Kristin Scott Thomas, André Dussollier and Sergi Lopez to star in timely picture capturing Vatican intrigue.

French director Laurent Herbiet is set to a shoot political thriller set against the backdrop of a Vatican power struggle, Paris-based producer Xavier Castano has confirmed.

News of the project, simply entitled Vatican, has broken amid the on-going Vatileaks scandal in Rome involving the leaking of Pope Benedict’s XVI’s private papers and the arrest of his butler.

“We’ve been developing this project for more than two years and suddenly fiction has been overtaken by fact,” says Castano, long-time producer of Jean-Jacques Annaud.

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The €7 million, French-language production is due to shoot in Rome and Switzerland in June 2013. It is a co-production between Castano’s new company Loull Production and Italian Conchita Airoldi’s Rome-based Urania Pictures.

Gianluigi Nuzzi, the Italian journalist who sparked the real-life scandal with his book “His Holiness: The Secret Papers of Benedict XVI” detailing alleged corruption and in-fighting among the cardinals at the Vatican, is attached to the project as a script consultant.

“We started talking to Gianluigi last year,” comments Castano. “He is among a number of journalists we’ve consulted during development. It’s an incredibly well-documented script.”

Vatican will revolve around a bitter struggle for Papal power between two cardinals following the death of the Pope. André Dussollier will play a corrupt cardinal with shady financial dealings and Sergi Lopez, his ecclesiastical bodyguard. A well-known Italian actor is currently in the process of being signed to play another ecclesiastical papal aide.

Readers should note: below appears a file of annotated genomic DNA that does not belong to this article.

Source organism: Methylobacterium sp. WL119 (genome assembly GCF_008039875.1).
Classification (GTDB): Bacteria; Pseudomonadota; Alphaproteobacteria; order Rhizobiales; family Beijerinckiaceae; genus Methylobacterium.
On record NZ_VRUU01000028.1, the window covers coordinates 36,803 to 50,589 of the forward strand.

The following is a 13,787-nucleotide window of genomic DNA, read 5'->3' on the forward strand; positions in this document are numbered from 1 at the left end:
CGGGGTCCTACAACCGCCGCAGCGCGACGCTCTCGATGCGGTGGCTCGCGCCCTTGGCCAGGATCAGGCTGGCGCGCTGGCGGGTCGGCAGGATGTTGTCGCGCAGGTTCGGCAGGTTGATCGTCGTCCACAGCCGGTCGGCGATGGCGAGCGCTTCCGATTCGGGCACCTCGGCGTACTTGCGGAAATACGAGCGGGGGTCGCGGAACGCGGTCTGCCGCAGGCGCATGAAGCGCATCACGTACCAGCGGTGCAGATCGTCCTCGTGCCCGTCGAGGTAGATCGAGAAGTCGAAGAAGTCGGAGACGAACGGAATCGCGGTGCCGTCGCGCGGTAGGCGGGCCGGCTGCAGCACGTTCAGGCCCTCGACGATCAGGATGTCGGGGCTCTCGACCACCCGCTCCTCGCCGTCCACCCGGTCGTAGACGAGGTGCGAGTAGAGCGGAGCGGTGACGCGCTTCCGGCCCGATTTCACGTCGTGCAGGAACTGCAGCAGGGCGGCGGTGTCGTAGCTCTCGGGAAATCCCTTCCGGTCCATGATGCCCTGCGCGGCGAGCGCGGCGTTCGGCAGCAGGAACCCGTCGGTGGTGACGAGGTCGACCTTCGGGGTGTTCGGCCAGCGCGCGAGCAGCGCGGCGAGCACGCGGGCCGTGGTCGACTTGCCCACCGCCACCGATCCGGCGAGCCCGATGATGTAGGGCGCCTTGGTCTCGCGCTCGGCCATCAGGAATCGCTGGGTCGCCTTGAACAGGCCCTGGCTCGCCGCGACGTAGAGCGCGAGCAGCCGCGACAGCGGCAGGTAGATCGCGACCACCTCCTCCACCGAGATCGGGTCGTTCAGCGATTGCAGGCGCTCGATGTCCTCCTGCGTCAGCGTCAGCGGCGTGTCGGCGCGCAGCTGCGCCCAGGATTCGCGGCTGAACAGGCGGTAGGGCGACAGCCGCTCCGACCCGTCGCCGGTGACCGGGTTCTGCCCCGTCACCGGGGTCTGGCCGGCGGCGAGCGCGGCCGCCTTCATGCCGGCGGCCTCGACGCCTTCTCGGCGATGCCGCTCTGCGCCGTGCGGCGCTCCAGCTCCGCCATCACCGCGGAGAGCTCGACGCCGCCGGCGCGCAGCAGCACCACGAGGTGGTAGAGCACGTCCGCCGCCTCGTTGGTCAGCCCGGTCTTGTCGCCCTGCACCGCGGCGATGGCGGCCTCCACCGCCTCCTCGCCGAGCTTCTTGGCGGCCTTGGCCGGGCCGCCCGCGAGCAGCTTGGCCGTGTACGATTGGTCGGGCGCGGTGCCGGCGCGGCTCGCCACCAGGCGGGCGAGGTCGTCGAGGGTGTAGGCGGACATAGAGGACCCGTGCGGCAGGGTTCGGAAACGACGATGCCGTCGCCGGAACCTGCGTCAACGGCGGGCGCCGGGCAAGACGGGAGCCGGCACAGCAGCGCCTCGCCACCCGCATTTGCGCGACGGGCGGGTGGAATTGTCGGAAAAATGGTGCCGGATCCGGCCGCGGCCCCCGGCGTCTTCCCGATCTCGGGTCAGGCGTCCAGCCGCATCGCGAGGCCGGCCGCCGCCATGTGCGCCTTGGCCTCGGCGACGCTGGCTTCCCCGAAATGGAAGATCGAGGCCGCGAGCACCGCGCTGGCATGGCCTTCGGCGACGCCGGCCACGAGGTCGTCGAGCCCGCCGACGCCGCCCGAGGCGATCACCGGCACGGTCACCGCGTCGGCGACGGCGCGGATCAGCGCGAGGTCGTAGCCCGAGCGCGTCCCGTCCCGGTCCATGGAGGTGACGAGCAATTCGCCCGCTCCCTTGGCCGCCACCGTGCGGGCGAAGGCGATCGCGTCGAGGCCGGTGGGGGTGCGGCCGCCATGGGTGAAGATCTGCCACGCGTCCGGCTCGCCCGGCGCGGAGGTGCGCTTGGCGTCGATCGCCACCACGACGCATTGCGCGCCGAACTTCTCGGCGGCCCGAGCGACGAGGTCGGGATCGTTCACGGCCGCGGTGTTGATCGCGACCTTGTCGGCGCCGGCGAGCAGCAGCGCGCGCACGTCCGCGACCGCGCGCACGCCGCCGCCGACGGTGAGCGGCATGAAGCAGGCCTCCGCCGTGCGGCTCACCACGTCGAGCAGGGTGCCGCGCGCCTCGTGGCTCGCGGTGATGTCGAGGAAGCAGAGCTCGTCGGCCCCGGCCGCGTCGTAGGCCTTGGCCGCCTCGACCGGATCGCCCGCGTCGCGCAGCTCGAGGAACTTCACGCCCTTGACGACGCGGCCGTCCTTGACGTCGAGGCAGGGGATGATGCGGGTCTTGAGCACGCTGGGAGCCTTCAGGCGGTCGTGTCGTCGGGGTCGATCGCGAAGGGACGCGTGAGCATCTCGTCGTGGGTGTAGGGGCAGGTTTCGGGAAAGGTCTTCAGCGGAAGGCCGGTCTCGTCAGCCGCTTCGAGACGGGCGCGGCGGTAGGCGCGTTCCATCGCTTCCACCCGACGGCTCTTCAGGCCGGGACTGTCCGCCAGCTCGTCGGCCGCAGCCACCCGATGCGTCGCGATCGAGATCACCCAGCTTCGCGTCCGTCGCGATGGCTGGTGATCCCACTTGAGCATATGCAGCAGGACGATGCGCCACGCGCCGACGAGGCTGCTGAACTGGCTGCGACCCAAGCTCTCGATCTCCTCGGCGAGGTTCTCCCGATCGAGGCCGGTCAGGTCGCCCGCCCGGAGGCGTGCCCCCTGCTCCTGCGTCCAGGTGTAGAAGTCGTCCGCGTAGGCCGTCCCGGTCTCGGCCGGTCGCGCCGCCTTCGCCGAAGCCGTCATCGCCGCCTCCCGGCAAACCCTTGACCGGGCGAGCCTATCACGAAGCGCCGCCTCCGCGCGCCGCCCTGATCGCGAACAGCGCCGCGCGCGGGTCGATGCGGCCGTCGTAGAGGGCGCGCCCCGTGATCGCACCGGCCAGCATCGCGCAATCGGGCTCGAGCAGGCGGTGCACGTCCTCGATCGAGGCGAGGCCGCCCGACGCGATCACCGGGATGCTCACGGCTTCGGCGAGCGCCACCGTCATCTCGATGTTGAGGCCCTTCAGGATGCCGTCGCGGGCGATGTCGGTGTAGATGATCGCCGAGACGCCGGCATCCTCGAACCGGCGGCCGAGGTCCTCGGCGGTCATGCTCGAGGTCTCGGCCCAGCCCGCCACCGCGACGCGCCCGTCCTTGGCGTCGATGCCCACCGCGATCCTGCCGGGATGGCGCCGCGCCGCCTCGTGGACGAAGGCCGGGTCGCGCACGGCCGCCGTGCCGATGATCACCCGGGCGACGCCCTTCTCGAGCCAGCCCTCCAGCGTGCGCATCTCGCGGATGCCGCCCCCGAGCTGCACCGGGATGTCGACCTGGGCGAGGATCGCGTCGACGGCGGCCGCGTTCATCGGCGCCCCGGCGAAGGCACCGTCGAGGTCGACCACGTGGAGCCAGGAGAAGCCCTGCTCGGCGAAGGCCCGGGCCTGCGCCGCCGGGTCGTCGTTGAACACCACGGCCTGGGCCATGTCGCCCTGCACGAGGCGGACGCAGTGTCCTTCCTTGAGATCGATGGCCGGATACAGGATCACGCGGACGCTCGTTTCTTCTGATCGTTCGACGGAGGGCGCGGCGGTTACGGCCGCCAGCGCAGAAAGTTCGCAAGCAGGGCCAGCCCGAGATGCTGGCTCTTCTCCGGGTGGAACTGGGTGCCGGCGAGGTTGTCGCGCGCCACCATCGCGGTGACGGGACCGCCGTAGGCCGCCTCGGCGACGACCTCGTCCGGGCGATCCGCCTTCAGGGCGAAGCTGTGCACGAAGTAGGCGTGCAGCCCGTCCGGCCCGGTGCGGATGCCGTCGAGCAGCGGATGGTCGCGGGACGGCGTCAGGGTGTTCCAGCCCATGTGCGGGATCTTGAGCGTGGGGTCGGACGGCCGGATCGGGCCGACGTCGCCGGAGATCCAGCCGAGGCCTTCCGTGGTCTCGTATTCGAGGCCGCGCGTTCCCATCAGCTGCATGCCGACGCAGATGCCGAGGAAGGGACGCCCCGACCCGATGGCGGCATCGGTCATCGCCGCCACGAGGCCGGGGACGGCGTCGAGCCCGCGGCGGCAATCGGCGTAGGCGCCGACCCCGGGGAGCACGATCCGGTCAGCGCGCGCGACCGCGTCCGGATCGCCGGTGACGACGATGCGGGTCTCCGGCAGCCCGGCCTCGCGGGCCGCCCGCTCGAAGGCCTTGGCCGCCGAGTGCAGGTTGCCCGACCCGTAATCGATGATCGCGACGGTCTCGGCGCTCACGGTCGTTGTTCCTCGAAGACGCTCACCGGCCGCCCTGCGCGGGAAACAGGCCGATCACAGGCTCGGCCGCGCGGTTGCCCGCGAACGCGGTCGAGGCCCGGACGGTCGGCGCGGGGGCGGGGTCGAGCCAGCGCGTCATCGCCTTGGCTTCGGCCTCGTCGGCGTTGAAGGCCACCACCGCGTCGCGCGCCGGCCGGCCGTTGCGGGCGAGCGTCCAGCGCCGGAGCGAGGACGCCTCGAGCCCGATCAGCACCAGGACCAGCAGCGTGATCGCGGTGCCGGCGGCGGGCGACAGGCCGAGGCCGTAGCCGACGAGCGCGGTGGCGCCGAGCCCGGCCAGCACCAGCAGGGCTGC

Kristin Scott Thomas is set to co-star as a devout Catholic mother who comes to the Vatican to solve the mysterious death of her Swiss Guard son and stumbles across the web of intrigue in the process.

The latter element of the story takes loose inspiration from the case of young Swiss Guard Cédric Tornay who murdered a senior officer and his wife in 1998 and then allegedly committed suicide. There are numerous conspiracy theories surrounding the deaths.

Herbiet — who collaborated with Alain Resnais on the scripts of his last two films, Wild Grass (Les herbes folles) and You Ain’t Seen Nothing Yet (Vous n’avez encore rien vu) — has co-written the Vatican script with Michel Despratx, Nathalie Hertzberg and Christian Roux.

The director has a long track record in capturing political intrigues on screen. His 2006 debut picture The Colonel lifted the lid on the French-Algerian War of the 1950s and 60s, and his more recent television film Farewell, De Gaulle, Farewell captured the late president’s handling of the 1968 student and workers protests.